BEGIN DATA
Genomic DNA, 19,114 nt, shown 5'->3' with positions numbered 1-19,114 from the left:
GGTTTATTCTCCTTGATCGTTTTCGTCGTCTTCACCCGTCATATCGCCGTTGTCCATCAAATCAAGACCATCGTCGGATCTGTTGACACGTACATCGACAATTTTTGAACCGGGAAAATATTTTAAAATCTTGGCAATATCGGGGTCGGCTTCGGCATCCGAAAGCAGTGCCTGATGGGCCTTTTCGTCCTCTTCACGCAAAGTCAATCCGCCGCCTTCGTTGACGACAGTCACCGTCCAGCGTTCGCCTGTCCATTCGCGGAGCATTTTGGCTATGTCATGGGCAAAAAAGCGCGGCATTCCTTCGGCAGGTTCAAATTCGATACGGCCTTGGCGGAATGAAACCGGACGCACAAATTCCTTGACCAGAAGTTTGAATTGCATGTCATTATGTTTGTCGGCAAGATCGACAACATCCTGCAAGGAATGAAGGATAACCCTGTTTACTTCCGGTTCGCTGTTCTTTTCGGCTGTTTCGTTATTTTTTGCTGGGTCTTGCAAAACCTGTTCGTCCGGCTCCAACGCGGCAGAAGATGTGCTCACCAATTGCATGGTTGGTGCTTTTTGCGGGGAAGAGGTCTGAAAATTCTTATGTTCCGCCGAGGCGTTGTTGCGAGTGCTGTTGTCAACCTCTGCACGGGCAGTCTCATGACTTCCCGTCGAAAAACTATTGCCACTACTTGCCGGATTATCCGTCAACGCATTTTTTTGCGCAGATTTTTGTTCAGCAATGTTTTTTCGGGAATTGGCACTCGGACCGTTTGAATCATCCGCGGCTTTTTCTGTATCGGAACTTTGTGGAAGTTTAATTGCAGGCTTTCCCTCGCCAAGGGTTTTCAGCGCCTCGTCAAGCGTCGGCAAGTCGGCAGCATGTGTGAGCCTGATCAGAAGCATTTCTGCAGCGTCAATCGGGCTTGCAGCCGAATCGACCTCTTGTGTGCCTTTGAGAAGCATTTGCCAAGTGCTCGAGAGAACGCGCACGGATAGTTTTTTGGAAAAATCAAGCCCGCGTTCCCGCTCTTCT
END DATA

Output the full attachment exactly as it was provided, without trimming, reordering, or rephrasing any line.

Genomic DNA, 19,114 nt, shown 5'->3' with positions numbered 1-19,114 from the left:
GGTTTATTCTCCTTGATCGTTTTCGTCGTCTTCACCCGTCATATCGCCGTTGTCCATCAAATCAAGACCATCGTCGGATCTGTTGACACGTACATCGACAATTTTTGAACCGGGAAAATATTTTAAAATCTTGGCAATATCGGGGTCGGCTTCGGCATCCGAAAGCAGTGCCTGATGGGCCTTTTCGTCCTCTTCACGCAAAGTCAATCCGCCGCCTTCGTTGACGACAGTCACCGTCCAGCGTTCGCCTGTCCATTCGCGGAGCATTTTGGCTATGTCATGGGCAAAAAAGCGCGGCATTCCTTCGGCAGGTTCAAATTCGATACGGCCTTGGCGGAATGAAACCGGACGCACAAATTCCTTGACCAGAAGTTTGAATTGCATGTCATTATGTTTGTCGGCAAGATCGACAACATCCTGCAAGGAATGAAGGATAACCCTGTTTACTTCCGGTTCGCTGTTCTTTTCGGCTGTTTCGTTATTTTTTGCTGGGTCTTGCAAAACCTGTTCGTCCGGCTCCAACGCGGCAGAAGATGTGCTCACCAATTGCATGGTTGGTGCTTTTTGCGGGGAAGAGGTCTGAAAATTCTTATGTTCCGCCGAGGCGTTGTTGCGAGTGCTGTTGTCAACCTCTGCACGGGCAGTCTCATGACTTCCCGTCGAAAAACTATTGCCACTACTTGCCGGATTATCCGTCAACGCATTTTTTTGCGCAGATTTTTGTTCAGCAATGTTTTTTCGGGAATTGGCACTCGGACCGTTTGAATCATCCGCGGCTTTTTCTGTATCGGAACTTTGTGGAAGTTTAATTGCAGGCTTTCCCTCGCCAAGGGTTTTCAGCGCCTCGTCAAGCGTCGGCAAGTCGGCAGCATGTGTGAGCCTGATCAGAAGCATTTCTGCAGCGTCAATCGGGCTTGCAGCCGAATCGACCTCTTGTGTGCCTTTGAGAAGCATTTGCCAAGTGCTCGAGAGAACGCGCACGGATAGTTTTTTGGAAAAATCAAGCCCGCGTTCCCGCTCTTCT